The United States finds itself at a crossroads.
The Democratic and Republican Parties have nominated two of the most disliked and distrusted presidential candidates.
While the choice between Hillary Clinton and Donald Trump is not ideal, it is one of immense consequence.
For many college students across the country, this is the first presidential election for which they are eligible to vote.
Turnout among 18- to 24-year-olds has historically been the lowest, and the constant bombardment of attack ads and empty rhetoric from both candidates threatens to drive this number even lower.
While the temptation is certainly strong, the Chimes urges the campus community not to give up on this election.
Voting for a third party may seem like a convenient exit from the problems of the two party system, and in an ordinary election, such a principled stand would be welcomed. But this is no ordinary election.
As the nation has transitioned from the primary season to the general election, our discussion has shifted from the issues to the candidates themselves.
Make no mistake, this election is not about Republican or Democrat, liberal or conservative, it is about who has the appropriate temperament to be president.
Clinton has spent decades in the national political realm, from first lady, to senator, to Secretary of State. No other candidate in this election is more familiar with the art of politics than she.
Trump has a mixed record as a businessman and has made a household name of himself as an entertainer. He prides himself on his ability to make deals.
The contrast between the two candidates is quite visible in terms of foreign policy.
Clinton is familiar with world leaders, she values diplomacy and she understands the impacts of U.S. foreign policy, both at home and abroad.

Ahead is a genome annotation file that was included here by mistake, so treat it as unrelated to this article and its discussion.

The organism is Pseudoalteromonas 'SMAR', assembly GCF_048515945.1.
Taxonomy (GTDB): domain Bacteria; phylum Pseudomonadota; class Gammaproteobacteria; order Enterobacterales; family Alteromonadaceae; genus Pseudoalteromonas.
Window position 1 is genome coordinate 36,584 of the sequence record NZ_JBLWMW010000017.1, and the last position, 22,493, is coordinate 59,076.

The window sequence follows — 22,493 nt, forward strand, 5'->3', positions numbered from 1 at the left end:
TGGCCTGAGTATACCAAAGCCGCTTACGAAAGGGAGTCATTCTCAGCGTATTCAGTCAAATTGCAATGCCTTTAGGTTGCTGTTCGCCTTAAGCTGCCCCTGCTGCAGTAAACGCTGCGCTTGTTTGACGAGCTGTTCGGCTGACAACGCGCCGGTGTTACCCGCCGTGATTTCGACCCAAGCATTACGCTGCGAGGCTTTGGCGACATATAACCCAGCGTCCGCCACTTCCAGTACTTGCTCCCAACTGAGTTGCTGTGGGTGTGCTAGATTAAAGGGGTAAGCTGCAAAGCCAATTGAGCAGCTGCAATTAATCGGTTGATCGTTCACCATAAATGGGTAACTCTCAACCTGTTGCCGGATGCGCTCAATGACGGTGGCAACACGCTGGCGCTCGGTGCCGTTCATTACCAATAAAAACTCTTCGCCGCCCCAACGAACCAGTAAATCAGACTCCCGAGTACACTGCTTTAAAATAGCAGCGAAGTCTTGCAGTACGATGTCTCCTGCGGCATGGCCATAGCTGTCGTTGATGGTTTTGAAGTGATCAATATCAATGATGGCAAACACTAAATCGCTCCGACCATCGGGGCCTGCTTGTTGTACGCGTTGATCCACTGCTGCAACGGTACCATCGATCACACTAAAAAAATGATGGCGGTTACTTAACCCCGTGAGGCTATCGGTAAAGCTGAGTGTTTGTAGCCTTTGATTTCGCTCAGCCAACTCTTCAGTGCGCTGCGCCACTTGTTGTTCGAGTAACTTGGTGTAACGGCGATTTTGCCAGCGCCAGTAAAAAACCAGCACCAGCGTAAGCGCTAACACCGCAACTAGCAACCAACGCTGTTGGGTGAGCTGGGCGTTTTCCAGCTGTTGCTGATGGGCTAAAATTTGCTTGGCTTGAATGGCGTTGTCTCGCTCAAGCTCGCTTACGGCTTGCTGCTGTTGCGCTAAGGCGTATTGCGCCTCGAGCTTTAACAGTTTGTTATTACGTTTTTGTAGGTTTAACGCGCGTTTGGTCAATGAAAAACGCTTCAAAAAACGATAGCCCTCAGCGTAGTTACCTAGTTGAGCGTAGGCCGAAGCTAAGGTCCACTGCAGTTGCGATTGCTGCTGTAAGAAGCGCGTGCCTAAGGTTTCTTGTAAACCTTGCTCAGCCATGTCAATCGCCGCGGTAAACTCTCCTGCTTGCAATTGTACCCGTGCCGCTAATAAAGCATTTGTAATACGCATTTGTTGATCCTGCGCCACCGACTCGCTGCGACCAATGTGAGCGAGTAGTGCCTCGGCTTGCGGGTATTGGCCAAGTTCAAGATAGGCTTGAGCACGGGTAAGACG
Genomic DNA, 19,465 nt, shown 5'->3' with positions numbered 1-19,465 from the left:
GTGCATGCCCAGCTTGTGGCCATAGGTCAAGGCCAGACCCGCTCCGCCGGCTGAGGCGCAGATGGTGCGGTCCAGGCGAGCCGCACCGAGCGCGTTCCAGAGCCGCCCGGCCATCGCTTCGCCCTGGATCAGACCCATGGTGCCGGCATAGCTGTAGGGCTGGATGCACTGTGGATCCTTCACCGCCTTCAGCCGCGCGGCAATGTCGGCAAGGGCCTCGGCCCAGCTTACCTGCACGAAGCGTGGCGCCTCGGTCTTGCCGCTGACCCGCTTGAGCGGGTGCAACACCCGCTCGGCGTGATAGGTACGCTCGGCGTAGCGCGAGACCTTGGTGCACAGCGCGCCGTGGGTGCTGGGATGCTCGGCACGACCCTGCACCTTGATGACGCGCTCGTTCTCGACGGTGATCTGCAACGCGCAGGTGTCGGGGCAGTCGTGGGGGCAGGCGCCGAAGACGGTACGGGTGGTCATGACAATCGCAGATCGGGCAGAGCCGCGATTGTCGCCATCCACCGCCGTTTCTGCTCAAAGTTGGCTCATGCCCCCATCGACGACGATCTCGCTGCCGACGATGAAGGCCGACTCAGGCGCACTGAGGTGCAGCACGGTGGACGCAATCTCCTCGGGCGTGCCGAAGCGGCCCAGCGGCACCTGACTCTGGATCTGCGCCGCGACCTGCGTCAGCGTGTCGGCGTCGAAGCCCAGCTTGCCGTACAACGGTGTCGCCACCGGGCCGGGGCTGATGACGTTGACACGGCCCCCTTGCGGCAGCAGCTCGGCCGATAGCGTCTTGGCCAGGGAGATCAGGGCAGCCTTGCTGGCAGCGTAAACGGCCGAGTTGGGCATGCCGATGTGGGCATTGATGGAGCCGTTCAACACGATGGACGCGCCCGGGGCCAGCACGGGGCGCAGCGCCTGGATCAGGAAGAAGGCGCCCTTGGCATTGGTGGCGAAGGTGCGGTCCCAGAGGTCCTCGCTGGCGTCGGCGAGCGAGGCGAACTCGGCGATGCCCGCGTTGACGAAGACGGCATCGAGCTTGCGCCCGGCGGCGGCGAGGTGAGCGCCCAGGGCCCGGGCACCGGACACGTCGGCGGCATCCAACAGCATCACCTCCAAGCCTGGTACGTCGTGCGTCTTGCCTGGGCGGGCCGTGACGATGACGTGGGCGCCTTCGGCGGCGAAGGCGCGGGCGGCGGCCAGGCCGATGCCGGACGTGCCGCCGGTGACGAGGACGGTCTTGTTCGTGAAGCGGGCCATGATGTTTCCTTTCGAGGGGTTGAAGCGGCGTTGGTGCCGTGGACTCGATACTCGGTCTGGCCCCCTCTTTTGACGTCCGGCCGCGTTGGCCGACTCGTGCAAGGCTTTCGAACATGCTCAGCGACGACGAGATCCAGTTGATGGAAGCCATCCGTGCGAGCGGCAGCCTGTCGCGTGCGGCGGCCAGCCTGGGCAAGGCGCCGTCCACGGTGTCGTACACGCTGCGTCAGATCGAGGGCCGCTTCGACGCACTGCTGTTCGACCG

Trump disrespects U.S. allies, sees no problem with nuclear proliferation and would hold an entire religion responsible for the actions of a few.
While Clinton has certainly been a war hawk, she is no fool.
The difference between their respective qualifications may not be enough to sway many Republican hardliners, but the real danger of a Trump presidency is not his inexperience, but his demagoguery.
He has attacked Muslims, immigrants, blacks, Latinos, women and even people with disabilities. He appeals to fear and emotion rather than fact or reason.
Nations are bound to change, be it demographically, technologically, or economically, and those displaced by such change often feel that their country has left them behind. This is the fear upon which Trump preys. He is nothing more than an opportunist.
Many of Trump’s supporters praise him for “speaking his mind” and “telling it like it is.” They admire him because he says the things they are too afraid to say.
To be clear, the censorship of ideas is never good, even categorically false ones, but the purpose of a democratic system is to allow ideas to conflict so that the best ones can advance to the top. Trumps very candidacy perverts this pursuit.
If we elect a man who espouses such deep hatred and prejudice, the effect will be catastrophic.
Women, disabled individuals, and minorities both ethnic and religious will experience widespread dehumanization. Children will learn who to value and who disregard, who to treat as persons and who to treat as objects.
By no means do we live in a utopia with full social equality, but we have made progress, and we must not throw it away in a single election.
Clinton is not free of controversy. No politician is. She has lied, misremembered, bent the truth, and exercised poor judgment. Her use of a private email server and attempted cover-up was reckless.
But to equate her past mistakes with the very current transgressions of her opponent is a gross miscalculation.
We must ask ourselves who is more dangerous. Of course, no one wants to vote for the lesser of two evils, but it is far too late to change this reality, and the consequences of a Trump presidency far outweigh concerns of party or platform.
This election is not about the issues upon which Republicans and Democrats disagree, it is about the values of our nation, the education of our children, and our place in the world.
If Trump is elected to the nation’s highest office, the subsequent sociopolitical stratification will root itself deep, and it will take generations for the nation to recover.
For these reasons, the Chimes endorses Hillary Clinton for president and urges the campus community to stand up for the values of freedom and equality that our nation so often preaches.